by Tony Vidler
The concept of niche marketing causes a lot of confusion, so I thought I’d add to the confusion by adding in “nest marketing” at the same time as challenging the view that professionals should find “A” niche.
The easiest way for me to explain the difference between niche marketing and nest marketing is this way:
A niche market would be (for example) “people who work as extra’s in the movies”.
A marketing nest would be (for example) “everyone who works for the same movie production company”
A niche is a target market of potential clients who have a lot of commonality. Similar circumstances, issues, needs, income and career situations….and as such when you understand quite a few of them there is a very good chance that you understand pretty much all of them. If you can deliver superb service or product that matches the niche’s needs, then then there is a very good chance of you dominating that niche because of both your suitability and your perpetual presence. Word of mouth in the niche becomes your greatest marketing tool, because fundamentally they have common needs which you have been proven to be able to solve.
A “nest” on the other hand is as the name suggests: a place where there is a lot of folk who spend a lot of time hanging out together. It is a community, as opposed to a demographic. The common bond is often the same employer, or work premises. Perhaps a community group or sports club. There is a common bond, but the individuals who share this bond are many and varied in their personal situations and needs, and typically the bond is not shared demographics.
The two concepts are not mutually exclusive of course: you can do both. But which is better when it comes down to applying your limited time and marketing resources?
The “nest” is best. If you can open up the opportunity that is.
The nest is best in the short term, and that is a hands down winner in my experience. BUT…the niche marketing pays off better over the long term. So we are actually talking about a short term and a long term game plan here, so why not have both?
Niche marketing presents a great opportunity to leverage knowledge and expertise and build a strong reputation for being the “go to” person for particular problems, situations or types of clients. If done well there is plenty of scope to have multiple niches too of course, but one does have to be careful with positioning when considering the overall brand marketing and online presence. The smart play in niche marketing is to have a number of niches where there is a bit of overlap. Why bet everything on just one sector? If your niche for example was self-employed engineering consultants living in your region and the region next door, there is a very good chance that self-employed architects have similar issues and needs, and while separate enough to be a distinctly different audience, they are near enough in attributes and professional circles of influence that by serving both niches you are able to use both niches as potential means of establishing a further presence in the other. They are complementary, and working one can help with working the other.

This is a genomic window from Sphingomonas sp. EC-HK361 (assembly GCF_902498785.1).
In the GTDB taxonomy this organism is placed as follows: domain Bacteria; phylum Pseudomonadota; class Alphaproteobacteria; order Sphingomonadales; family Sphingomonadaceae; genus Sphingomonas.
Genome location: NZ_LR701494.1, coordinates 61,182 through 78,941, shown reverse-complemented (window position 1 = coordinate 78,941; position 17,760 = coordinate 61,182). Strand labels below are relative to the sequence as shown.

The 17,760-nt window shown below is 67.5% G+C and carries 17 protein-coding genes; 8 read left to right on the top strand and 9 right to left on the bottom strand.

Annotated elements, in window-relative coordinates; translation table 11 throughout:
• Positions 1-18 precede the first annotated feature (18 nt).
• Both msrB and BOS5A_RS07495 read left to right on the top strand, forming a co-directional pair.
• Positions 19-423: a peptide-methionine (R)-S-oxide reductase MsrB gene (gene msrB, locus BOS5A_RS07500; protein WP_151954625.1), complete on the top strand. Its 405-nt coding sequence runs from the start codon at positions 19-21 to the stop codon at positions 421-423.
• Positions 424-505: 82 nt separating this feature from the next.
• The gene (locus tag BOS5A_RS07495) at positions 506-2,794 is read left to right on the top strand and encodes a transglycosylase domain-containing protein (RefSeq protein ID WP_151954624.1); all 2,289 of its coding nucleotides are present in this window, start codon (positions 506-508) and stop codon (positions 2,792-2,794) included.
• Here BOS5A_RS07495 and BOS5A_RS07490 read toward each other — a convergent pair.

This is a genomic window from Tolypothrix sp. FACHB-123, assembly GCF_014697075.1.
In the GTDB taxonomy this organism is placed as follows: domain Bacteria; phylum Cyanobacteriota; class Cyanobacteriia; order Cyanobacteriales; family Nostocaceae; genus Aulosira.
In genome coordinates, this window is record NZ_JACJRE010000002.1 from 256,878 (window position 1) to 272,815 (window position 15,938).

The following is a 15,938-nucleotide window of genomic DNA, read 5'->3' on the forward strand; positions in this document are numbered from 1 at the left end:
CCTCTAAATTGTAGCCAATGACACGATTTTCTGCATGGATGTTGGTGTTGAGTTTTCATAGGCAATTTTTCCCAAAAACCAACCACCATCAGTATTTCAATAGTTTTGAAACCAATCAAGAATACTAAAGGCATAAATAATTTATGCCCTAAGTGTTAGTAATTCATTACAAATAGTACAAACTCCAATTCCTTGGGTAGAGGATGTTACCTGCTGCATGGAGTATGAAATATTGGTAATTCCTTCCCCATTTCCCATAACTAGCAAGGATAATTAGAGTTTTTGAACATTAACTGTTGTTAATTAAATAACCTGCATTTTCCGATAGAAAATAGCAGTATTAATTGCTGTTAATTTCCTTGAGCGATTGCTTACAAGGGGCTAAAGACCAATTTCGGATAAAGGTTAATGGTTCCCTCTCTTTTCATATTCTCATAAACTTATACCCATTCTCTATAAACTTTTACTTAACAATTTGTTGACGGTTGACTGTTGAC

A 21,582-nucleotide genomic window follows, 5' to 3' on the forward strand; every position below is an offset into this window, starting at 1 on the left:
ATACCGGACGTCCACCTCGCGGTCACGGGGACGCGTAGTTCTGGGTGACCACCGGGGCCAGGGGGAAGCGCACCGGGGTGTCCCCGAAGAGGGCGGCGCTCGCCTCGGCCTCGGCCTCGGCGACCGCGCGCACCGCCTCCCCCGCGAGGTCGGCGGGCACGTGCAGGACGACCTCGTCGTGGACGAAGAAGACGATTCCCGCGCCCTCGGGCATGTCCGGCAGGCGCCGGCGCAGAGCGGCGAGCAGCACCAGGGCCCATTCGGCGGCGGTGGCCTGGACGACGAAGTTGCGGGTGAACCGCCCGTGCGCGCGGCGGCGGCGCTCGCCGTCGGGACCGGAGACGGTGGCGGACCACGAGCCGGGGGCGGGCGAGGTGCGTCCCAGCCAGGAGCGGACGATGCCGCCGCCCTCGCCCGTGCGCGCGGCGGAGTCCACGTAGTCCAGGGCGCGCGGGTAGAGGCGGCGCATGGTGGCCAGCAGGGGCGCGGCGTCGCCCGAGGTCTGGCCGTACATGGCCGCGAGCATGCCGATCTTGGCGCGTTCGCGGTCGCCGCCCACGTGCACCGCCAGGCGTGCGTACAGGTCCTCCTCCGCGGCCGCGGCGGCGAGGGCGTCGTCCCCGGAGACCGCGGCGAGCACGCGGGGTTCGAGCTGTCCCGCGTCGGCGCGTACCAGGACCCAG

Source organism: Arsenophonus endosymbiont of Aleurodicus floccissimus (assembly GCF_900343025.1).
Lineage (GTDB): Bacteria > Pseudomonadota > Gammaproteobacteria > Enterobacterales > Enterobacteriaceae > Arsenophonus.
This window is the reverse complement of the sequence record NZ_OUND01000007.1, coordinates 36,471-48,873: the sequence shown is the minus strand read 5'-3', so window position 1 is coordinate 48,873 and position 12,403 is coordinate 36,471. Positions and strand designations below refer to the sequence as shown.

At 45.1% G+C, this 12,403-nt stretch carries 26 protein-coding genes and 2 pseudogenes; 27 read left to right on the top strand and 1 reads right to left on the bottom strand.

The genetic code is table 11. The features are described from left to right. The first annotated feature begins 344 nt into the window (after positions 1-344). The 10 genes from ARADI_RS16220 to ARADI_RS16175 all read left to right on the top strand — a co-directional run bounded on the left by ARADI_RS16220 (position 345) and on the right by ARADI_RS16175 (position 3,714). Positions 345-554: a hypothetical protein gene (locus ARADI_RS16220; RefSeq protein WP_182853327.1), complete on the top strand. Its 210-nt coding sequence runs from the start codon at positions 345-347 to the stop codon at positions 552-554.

Nest marketing is a fabulous opportunity to acquire clients in some sort of volume, and reasonably quickly. Working all of the opportunities presented via a strong introduction or relationship should be a focus for any professional given the chance to do so. However, this is an opportunity which is frequently overlooked in my experience.
Having established a strong relationship and presence with a company or community it seems that often the professional deals with the obvious opportunities, but then doesn’t look to uncover all of the other potential prospects within the same group. At the very least when given the chance to position as THE professional one should be ensuring that you capture every single possible prospect from within that nest and ensuring that they are brought into your ongoing engagement marketing strategy. This should be a minimum objective, as even if a number of prospects turn out not to be genuine prospects for your services they are in fact all part of the community where you want to be known as THE professional. In other words, every single member of that community or company is to a degree an “influencer”. Every single one of them has an ability to influence the perceptions of others within that community or company, and every single one of them has an ability to be a referrer of other (and perhaps more ideal) prospects.
There is no doubt that niche marketing done well helps to establish reputation and positioning for any professional, and it should be part of the marketing strategy. It helps ensure long term success. Nest marketing typically presents more short term opportunities, which can help accelerate both the growth of the practice and the reputation and influence of the professional.
Strategically, niche marketing pays off. But tactically, nest is best.